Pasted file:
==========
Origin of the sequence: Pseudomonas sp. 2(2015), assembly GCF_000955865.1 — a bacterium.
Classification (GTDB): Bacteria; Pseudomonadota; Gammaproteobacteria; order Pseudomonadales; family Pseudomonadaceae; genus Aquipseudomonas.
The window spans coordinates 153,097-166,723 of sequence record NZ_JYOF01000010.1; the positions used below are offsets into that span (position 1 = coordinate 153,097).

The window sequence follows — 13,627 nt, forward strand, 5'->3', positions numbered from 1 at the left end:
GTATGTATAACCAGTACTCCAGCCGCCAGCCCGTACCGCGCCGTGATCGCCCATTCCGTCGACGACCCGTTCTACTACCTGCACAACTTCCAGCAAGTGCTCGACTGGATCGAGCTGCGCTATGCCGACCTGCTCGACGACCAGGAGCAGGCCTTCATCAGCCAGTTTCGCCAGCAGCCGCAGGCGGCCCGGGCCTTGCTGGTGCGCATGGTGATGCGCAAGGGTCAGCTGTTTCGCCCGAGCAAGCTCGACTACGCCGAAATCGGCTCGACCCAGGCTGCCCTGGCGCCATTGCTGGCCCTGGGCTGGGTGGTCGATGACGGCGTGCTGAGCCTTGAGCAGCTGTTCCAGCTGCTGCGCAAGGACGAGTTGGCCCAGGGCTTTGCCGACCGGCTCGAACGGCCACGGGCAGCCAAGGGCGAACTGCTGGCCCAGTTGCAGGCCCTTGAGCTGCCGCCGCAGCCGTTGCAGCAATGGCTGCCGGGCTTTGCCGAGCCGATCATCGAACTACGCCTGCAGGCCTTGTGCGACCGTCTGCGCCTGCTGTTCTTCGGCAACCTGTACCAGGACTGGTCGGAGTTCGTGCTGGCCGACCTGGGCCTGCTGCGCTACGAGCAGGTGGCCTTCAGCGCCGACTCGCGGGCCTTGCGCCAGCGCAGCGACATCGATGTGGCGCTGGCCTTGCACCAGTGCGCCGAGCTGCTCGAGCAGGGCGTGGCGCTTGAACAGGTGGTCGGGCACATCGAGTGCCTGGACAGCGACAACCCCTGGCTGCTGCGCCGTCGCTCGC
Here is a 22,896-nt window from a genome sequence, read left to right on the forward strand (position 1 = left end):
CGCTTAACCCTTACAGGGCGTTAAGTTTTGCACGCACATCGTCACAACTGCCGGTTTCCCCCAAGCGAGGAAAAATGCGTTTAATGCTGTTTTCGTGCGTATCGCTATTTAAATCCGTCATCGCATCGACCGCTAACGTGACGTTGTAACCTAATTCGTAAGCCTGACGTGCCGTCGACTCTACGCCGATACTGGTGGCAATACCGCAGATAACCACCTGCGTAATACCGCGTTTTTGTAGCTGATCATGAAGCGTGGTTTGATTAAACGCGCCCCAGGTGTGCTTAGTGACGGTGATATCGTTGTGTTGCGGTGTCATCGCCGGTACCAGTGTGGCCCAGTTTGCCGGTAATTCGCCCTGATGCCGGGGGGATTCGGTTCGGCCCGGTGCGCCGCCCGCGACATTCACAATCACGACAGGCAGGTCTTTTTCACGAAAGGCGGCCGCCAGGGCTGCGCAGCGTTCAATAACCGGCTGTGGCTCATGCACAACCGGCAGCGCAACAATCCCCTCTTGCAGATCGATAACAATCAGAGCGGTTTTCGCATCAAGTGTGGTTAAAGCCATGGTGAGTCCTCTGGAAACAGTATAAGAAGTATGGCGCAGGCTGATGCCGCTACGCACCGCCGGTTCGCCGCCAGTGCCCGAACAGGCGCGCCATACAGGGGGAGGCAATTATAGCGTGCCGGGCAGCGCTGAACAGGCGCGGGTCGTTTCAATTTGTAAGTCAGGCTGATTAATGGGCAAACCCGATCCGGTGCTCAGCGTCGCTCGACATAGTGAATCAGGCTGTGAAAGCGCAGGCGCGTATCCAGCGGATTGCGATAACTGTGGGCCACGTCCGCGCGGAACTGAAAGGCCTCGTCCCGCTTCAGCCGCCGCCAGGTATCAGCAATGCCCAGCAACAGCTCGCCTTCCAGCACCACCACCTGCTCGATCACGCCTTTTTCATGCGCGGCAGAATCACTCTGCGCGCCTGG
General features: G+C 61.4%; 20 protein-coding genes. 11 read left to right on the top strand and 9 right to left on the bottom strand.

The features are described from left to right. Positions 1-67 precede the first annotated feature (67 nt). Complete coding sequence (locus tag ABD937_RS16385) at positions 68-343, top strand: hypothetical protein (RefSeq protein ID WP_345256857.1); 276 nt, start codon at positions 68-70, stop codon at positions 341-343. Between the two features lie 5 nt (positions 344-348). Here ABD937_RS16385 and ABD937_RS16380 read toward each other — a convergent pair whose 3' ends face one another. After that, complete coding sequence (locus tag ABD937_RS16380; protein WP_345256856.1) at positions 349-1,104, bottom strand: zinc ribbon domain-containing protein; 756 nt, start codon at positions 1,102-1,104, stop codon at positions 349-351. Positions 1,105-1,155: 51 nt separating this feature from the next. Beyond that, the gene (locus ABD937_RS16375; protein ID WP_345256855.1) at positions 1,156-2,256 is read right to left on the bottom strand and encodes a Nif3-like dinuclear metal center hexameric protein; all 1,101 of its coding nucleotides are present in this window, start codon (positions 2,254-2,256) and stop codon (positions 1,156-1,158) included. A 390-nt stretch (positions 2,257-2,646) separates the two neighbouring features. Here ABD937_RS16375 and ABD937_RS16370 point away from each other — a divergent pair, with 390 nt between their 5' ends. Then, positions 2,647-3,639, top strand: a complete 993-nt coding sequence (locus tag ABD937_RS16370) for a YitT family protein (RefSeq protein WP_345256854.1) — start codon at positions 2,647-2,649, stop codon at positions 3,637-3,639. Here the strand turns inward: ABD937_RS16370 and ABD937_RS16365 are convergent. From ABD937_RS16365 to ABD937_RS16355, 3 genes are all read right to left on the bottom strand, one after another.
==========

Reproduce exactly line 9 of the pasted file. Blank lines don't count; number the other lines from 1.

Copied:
The features are described from left to right. Positions 1-67 precede the first annotated feature (67 nt). Complete coding sequence (locus tag ABD937_RS16385) at positions 68-343, top strand: hypothetical protein (RefSeq protein ID WP_345256857.1); 276 nt, start codon at positions 68-70, stop codon at positions 341-343. Between the two features lie 5 nt (positions 344-348). Here ABD937_RS16385 and ABD937_RS16380 read toward each other — a convergent pair whose 3' ends face one another. After that, complete coding sequence (locus tag ABD937_RS16380; protein WP_345256856.1) at positions 349-1,104, bottom strand: zinc ribbon domain-containing protein; 756 nt, start codon at positions 1,102-1,104, stop codon at positions 349-351. Positions 1,105-1,155: 51 nt separating this feature from the next. Beyond that, the gene (locus ABD937_RS16375; protein ID WP_345256855.1) at positions 1,156-2,256 is read right to left on the bottom strand and encodes a Nif3-like dinuclear metal center hexameric protein; all 1,101 of its coding nucleotides are present in this window, start codon (positions 2,254-2,256) and stop codon (positions 1,156-1,158) included. A 390-nt stretch (positions 2,257-2,646) separates the two neighbouring features. Here ABD937_RS16375 and ABD937_RS16370 point away from each other — a divergent pair, with 390 nt between their 5' ends. Then, positions 2,647-3,639, top strand: a complete 993-nt coding sequence (locus tag ABD937_RS16370) for a YitT family protein (RefSeq protein WP_345256854.1) — start codon at positions 2,647-2,649, stop codon at positions 3,637-3,639. Here the strand turns inward: ABD937_RS16370 and ABD937_RS16365 are convergent. From ABD937_RS16365 to ABD937_RS16355, 3 genes are all read right to left on the bottom strand, one after another.